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Indonesia to offer first diaspora, sustainable bonds in 2020


Rabu, 11 Desember 2019 / 15:10 WIB
Indonesia to offer first diaspora, sustainable bonds in 2020
ILUSTRASI. Indonesia plans to sell two new types of bonds next year, including one tailored for Indonesians living overseas.

Sumber: Reuters | Editor: Wahyu Rahmawati

KONTAN.CO.ID - JAKARTA. Indonesia plans to sell two new types of bonds next year, including one tailored for Indonesians living overseas, to diversify its bond market, a finance ministry official said on Wednesday.

The 2020 state budget has an estimated deficit of 307.2 trillion rupiah ($21.82 billion), or 1.76% of gross domestic product (GDP), but Indonesia typically raises a lot more through bond sales and multilateral loans to roll over maturing debts.

The government will sell diaspora bonds and Sustainable Development Goals (SDG) bonds next year, Luky Alfirman, who heads the ministry's budget financing department, told the parliament's finance commission.

"Our intention is to obtain funding from the diaspora community. So Indonesians abroad can participate in our bond market," Alfirmans said, adding that the government will offer savings bonds online for the first sale.

The SDG bonds are part of the government's thematic issuance, according to Alfirman's presentation to the commission, though he did not elaborate. Such bonds are usually sold to raise funds for government programmes to meet the SDGs.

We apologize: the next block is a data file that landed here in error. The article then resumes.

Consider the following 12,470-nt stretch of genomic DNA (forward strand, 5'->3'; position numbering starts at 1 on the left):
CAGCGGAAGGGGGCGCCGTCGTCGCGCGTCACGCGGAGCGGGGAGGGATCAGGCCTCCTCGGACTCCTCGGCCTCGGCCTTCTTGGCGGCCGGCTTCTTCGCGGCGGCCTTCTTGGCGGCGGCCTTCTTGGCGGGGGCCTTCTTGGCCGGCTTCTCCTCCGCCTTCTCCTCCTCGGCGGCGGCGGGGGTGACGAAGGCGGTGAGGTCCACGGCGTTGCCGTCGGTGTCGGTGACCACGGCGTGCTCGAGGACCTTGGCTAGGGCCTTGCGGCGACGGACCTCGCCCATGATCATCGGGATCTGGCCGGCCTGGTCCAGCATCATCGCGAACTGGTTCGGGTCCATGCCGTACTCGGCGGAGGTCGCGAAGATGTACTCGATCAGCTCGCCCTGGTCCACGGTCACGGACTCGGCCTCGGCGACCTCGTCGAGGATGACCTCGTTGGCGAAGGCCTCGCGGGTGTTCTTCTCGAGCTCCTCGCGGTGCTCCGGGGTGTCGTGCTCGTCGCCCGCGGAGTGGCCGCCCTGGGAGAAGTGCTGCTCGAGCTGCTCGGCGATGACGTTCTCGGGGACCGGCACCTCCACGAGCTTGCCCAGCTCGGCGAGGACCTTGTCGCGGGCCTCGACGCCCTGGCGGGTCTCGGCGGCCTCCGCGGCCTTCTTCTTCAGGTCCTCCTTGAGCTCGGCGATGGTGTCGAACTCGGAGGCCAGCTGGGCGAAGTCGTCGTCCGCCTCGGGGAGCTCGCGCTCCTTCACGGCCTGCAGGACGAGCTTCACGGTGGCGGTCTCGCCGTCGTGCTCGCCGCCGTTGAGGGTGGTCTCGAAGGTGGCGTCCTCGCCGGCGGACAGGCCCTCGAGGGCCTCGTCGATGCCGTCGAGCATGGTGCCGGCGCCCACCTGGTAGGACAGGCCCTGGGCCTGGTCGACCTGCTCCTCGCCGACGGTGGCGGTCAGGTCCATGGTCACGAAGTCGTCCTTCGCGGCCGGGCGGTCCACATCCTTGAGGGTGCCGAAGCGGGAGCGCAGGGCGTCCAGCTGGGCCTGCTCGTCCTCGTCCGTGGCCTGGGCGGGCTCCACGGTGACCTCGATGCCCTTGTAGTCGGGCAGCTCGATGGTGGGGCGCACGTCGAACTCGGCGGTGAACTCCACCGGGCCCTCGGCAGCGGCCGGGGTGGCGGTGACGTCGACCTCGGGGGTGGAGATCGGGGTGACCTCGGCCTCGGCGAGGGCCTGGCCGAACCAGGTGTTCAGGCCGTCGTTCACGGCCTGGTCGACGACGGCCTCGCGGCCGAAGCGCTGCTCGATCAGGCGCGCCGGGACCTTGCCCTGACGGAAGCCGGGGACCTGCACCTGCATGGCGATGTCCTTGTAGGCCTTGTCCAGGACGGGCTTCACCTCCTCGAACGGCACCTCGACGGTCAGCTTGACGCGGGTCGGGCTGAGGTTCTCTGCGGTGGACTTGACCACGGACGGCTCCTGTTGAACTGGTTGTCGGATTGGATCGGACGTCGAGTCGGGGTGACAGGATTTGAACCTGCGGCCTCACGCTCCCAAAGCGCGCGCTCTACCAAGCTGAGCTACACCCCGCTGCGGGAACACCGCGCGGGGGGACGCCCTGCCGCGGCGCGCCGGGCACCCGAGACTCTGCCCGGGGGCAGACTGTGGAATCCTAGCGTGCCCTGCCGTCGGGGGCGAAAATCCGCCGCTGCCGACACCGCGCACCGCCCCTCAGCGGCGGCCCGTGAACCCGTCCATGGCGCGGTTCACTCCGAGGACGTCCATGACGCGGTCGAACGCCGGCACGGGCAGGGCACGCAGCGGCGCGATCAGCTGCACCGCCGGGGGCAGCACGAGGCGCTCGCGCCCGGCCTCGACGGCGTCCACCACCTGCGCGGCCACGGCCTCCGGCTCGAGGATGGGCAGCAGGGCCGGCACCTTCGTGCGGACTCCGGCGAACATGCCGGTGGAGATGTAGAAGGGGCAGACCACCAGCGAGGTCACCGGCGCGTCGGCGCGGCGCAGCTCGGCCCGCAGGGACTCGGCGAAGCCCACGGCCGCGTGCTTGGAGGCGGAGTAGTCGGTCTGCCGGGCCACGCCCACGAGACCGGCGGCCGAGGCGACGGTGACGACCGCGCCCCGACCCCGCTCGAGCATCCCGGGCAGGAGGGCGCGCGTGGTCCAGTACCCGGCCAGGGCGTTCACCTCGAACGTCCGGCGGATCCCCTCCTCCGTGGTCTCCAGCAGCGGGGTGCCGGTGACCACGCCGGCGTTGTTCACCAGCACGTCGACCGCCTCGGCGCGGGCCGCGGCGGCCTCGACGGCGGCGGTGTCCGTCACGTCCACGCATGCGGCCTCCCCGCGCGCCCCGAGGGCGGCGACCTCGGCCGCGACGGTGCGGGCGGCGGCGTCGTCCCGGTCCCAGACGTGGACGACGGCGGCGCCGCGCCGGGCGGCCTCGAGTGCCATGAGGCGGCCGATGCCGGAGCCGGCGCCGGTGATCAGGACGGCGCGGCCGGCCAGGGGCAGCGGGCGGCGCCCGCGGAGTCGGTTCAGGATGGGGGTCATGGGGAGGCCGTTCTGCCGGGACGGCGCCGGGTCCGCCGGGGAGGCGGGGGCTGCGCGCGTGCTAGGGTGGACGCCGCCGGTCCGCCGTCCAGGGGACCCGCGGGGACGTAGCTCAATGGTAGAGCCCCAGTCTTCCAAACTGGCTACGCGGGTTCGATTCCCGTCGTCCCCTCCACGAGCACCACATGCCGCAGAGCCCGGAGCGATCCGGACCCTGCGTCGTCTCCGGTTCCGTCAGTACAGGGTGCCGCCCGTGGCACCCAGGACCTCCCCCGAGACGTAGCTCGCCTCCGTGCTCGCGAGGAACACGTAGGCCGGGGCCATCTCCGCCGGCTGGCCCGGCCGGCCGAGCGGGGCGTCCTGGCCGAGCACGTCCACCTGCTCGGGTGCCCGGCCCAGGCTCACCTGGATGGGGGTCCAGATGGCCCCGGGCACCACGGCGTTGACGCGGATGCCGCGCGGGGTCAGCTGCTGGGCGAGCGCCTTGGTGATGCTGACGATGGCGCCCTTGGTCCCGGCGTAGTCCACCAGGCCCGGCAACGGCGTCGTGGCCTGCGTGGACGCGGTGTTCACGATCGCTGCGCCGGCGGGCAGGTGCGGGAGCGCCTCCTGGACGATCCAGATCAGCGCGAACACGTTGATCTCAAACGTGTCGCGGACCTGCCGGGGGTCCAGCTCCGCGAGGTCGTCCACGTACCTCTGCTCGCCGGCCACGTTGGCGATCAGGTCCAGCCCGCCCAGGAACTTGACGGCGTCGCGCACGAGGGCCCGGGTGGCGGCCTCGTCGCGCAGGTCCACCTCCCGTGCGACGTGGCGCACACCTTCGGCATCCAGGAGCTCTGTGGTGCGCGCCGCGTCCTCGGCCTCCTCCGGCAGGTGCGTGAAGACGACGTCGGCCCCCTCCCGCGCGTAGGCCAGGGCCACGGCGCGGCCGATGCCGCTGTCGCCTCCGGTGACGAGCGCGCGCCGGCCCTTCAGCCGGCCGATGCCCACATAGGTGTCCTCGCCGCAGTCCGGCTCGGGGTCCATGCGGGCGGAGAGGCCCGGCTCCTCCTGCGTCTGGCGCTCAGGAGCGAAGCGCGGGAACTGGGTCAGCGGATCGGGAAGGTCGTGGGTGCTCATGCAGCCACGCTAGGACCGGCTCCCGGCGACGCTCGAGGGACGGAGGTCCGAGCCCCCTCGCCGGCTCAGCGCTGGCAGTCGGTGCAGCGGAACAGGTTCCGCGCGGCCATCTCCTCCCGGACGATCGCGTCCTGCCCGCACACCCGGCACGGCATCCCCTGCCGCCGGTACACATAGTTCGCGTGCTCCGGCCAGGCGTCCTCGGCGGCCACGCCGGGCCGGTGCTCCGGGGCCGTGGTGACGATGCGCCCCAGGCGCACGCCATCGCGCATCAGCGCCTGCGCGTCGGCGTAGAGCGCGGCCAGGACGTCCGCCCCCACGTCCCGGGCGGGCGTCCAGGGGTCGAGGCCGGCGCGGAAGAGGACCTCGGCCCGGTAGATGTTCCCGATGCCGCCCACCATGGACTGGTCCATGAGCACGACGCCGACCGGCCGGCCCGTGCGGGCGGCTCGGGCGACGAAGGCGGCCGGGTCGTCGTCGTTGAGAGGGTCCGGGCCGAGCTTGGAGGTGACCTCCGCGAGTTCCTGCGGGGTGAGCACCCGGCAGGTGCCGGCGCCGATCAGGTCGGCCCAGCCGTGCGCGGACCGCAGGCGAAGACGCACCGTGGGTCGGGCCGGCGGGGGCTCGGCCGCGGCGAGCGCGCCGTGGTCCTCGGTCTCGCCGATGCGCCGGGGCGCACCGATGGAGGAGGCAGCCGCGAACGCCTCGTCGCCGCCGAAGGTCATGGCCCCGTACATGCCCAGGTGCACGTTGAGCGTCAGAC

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In addition to the two new bonds, the government will also expand issuance of endowment-linked Islamic bonds in 2020, Alfirman said. Indonesia first sold such bonds, called waqf-linked sukuk, in 2018 though only for a very small amount.

"This is part of our development of social based investment," Alfirman said.

The government will continue to frontload bond sales in the first six months of 2020, Alfirman said, a strategy it has been implementing in recent years to navigate global uncertainty.

Around 15%-20% of the total debts will be issued in foreign currencies next year, smaller than the 23% composition of foreign currency debts in 2019, Alfirman said.

The government also has plans to convert some U.S. dollar denominated multilateral loans into euro next year to reduce interest payments, Scenaider Siahaan, the finance ministry's director of loans and grants, said.




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